During the first episode of season 3 of “Queer Eye,” in the middle of yet another fabulous “make-better,” fashion expert Tan France looks directly into the camera and addresses the audience.
“Shut up everyone, I’m giving her a French tuck.”
It’s a line that, once again, reaffirms France’s prowess when it comes to matters of the wardrobe variety — and say what you will, the French tuck works! But it’s also a line that proves France, like the rest of the “Fab Five,” has become aware of his own fame.
Seasons 1 and 2 of “Queer Eye” were filmed back to back, before the show debuted on Netflix and before “yes queen!” became a phrase regularly uttered in households across America. After the show was released and subsequently blew up, the Fab Five returned to film season 3 with a new awareness of their pop culture power. And, in typical, fabulous fashion, the third season of “Queer Eye” sees them use this power for good, sticking to the winning formula from past seasons while incorporating a few tear-jerking firsts for the reality series.
For those that are unaware, Netflix’s “Queer Eye” follows five gay men — fashion expert Tan France, culture expert Karamo Brown, grooming expert Jonathan Van Ness, design expert Bobby Berk and food and wine expert Antoni Porowski — as they travel to rural America and help “make over” people who are in need of a life change (and perhaps a good French tuck). A spinoff of the original “Queer Eye for the Straight Guy,” the title change is intentional — this “Fab Five” aims to help contestants of all genders and sexual orientations learn how to moisturize properly and maybe change their lives in the process.
Season 3 does the most to earn this title change, as the best episodes of the season are the ones that don’t revolve around the “straight guy.”
One such example is episode 3, “Jones Bar-B-Q,” which sees the Fab Five make over their first duo, sisters Mary and Deborah Jones, who run a local restaurant together. This entry is chock-full of tear-jerking moments, not the least of which is when one sister gets choked up after finally receiving the dental surgery that allows her to feel confident in her smile. As a bonus, since the contestants already know how to cook better than Antoni can, Antoni really has nothing to do in this episode other than look pretty and ask questions about sauce. And as a double bonus, this episode also includes Jonathan Van Ness saying he’s “an excellent wood lifter” and then winking at the camera.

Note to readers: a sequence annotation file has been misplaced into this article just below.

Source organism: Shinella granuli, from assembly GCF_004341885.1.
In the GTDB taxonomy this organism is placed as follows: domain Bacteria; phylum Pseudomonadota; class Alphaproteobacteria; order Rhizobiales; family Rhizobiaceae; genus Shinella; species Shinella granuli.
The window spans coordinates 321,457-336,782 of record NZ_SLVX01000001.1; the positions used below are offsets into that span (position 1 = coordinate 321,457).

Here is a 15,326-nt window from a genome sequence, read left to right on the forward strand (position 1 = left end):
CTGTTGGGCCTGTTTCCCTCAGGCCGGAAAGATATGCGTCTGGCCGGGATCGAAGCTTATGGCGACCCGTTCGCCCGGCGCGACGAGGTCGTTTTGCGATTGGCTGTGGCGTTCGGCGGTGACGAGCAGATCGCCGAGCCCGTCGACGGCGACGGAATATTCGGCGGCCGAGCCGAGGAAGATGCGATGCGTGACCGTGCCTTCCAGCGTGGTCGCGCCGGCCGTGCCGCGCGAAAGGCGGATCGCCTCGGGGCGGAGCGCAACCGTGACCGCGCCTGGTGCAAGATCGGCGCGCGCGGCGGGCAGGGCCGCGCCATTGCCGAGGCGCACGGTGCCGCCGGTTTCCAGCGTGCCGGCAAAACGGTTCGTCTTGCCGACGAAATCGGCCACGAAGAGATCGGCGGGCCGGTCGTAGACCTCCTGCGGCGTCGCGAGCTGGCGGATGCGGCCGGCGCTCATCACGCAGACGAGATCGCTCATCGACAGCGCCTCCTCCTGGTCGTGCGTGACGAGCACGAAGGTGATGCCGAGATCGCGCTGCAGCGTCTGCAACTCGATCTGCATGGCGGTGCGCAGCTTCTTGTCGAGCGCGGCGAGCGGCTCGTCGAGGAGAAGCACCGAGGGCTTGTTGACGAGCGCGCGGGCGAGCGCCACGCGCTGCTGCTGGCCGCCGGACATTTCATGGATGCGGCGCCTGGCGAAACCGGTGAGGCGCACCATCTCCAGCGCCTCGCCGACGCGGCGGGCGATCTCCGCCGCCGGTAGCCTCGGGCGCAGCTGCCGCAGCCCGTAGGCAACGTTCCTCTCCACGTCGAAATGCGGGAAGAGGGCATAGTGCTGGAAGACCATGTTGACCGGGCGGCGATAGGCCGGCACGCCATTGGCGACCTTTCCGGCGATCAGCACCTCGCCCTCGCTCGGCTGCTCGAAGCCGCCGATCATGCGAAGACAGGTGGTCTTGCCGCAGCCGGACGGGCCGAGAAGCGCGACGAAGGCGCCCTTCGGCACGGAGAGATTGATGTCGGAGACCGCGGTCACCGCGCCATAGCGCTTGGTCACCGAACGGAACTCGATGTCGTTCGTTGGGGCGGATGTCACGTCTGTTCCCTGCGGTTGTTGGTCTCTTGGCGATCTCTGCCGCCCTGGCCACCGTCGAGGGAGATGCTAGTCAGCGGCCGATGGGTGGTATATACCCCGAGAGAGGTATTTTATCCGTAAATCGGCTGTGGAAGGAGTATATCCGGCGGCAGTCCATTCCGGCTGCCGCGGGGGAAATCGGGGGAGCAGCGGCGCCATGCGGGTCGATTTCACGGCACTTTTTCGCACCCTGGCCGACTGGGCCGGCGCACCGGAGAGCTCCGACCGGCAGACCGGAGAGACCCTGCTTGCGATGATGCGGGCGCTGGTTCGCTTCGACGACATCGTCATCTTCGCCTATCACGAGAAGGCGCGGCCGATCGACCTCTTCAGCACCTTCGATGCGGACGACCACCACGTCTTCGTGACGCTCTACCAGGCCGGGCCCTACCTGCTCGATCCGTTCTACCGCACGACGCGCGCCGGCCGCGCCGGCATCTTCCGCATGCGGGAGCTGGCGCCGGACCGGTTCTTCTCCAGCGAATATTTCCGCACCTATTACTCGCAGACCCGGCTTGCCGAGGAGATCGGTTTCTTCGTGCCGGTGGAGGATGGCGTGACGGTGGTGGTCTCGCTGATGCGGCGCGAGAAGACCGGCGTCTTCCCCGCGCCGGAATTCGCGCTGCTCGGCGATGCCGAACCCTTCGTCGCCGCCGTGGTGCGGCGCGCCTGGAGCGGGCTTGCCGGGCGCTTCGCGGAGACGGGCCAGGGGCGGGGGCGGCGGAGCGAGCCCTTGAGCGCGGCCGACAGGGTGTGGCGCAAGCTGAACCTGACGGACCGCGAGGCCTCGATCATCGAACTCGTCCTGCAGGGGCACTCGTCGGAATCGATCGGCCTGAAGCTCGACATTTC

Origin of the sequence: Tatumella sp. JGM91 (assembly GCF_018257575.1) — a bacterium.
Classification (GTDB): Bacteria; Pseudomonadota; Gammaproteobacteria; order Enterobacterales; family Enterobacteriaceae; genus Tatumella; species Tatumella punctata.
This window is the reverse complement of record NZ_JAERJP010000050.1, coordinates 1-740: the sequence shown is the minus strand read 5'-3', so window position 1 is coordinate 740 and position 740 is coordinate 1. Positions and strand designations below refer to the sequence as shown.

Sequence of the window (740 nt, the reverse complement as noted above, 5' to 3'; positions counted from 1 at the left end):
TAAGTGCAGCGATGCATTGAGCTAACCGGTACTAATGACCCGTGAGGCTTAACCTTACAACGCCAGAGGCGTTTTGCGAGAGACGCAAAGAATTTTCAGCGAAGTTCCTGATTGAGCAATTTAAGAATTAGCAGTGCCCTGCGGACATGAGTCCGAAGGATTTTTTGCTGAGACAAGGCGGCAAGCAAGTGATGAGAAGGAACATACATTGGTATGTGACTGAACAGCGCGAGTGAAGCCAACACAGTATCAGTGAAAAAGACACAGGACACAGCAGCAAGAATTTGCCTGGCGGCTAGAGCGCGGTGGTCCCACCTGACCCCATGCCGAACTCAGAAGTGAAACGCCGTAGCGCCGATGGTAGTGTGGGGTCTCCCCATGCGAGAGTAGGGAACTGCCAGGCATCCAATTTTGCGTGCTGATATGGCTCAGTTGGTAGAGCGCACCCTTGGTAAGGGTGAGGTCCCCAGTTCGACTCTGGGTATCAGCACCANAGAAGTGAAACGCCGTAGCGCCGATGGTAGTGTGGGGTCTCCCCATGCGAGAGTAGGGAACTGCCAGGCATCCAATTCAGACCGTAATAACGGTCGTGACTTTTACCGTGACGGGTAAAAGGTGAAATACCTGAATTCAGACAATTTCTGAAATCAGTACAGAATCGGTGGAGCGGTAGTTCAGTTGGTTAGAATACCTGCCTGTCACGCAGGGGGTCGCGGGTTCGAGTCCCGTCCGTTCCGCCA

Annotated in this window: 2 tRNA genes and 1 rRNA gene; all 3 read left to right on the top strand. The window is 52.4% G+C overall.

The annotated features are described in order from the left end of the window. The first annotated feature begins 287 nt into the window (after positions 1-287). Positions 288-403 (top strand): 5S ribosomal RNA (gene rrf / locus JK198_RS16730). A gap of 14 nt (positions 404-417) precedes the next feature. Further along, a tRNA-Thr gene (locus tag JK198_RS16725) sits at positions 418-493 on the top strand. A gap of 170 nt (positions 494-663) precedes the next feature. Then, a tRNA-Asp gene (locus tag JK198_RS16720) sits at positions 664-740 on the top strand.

Another standout of the season is episode 5, “Black Girl Magic,” wherein the Fab Five meet Jess, a Black lesbian struggling with her identity. This episode allows the two most underrated members of the Fab Five, Karamo and Bobby, to shine beautifully. Karamo’s scenes with Jess examining Black and queer identities feels refreshingly honest, and Bobby’s ability to bond with her over their shared experiences of being rejected by their adopted families will cause even the most steely hearted viewer to sob.
The interlude of complex issues such as politics and identity in between haircuts and shopping sessions is quid pro quo for “Queer Eye” at this point. And while it can work beautifully, it can also appear hamfisted.
“Queer Eye” does give itself the goal, as Jonathan Van Ness said on “Jimmy Kimmel Live!”, of “turning red states pink, one makeover at a time.” And some episodes, like Jess’s, make that goal seem possible. But in occasionally skimming over complex political issues only to come to a shallow resolution, “Queer Eye” does its viewers a disservice — sometimes, we can’t resolve everything through lessons about “self-love,” and the show should accept that that’s okay.
But that isn’t necessarily a bad thing — for the right viewer, self-love can be revolutionary. And for those not looking for revolution, there’s plenty of satisfying comedic moments throughout the season — the uncontested best is Antoni actually pronouncing “tomato” like “to-MAH-to” at one point. The maniac.
In short, while the Fab Five may be more famous now, they’re still doing the same fabulous job and they are connecting with a more diverse clientele than ever before. Admittedly, this season mostly sticks to the already-established formula. After all, even Tan is aware that he keeps reusing the same tricks.
But let’s face it: audiences probably won’t even be able to see that all too familiar French tuck through their tears. And if that doesn’t merit a “yes queen!” then what does?
All seasons of “Queer Eye” are now streaming on Netflix.
Contact Grace Orriss at [email protected].